7. After 15 minutes, use a paper towel and pat the liquid off the sliced up green tomatoes.
  8. Sprinkle both sides with Black Pepper, Salt, and a pinch or so of Sugar.
  9. Dredge each slice, one at a time, in each container. Gently remove any excess.
  10. Dredge in the Flour first.
  11. Dredge in the Buttermilk.
  12. Dredge in the Corn Meal.
  13. Set each slice back on the wire rack and let them rest for about 10 minutes.
  14. Add Oil and 1 Tablespoon of Butter to skillet on medium heat.
  15. Fry until done on both sides, remove to a paper towel and let drain.
  16. Serve with our sauce or one of your favorites, like a ranch style dressing etc.
  17. Enjoy!!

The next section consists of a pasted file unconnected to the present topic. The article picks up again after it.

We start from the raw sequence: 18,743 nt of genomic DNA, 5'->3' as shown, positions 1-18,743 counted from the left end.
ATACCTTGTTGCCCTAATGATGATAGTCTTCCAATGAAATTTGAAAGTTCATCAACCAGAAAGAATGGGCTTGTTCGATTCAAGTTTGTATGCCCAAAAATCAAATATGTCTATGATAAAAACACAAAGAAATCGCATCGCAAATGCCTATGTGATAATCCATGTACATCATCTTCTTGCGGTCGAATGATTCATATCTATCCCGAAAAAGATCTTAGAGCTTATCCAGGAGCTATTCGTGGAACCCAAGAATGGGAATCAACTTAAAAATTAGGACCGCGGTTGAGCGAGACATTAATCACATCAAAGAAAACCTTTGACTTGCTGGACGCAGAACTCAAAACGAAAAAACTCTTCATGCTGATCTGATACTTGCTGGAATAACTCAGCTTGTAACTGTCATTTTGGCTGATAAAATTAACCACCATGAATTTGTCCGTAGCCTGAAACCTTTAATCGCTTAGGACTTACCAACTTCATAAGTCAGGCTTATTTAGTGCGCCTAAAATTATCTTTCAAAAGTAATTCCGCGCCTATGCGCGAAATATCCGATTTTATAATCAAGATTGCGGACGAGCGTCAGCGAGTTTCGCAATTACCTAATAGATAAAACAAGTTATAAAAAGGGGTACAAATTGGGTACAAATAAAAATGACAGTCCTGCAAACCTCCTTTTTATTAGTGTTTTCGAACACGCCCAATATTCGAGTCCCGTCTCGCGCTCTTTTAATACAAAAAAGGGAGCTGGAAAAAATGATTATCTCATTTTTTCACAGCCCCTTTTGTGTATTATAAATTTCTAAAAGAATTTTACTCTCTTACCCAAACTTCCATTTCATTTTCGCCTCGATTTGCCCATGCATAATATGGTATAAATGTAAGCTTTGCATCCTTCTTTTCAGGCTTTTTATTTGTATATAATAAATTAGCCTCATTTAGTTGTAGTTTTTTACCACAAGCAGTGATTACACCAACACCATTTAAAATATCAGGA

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Your Comments:  I hope you’ll give this recipe a try and I hope they turn out as well for you as I think they did for me.  I look forward to hearing from you in the Comments section below.

Be Blessed!!!
Steve

 

 

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Category: Appetizers, Side Dishes

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Award Winning Food Preservationist, Fisherman, Online Contributor to Our State Magazine Newsletter.

Comments (17)

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  1. Peggy says:

    Hi Steve,
    I make me fried green tomatoes the same way! Great pictures. I will be sending me friends to your site.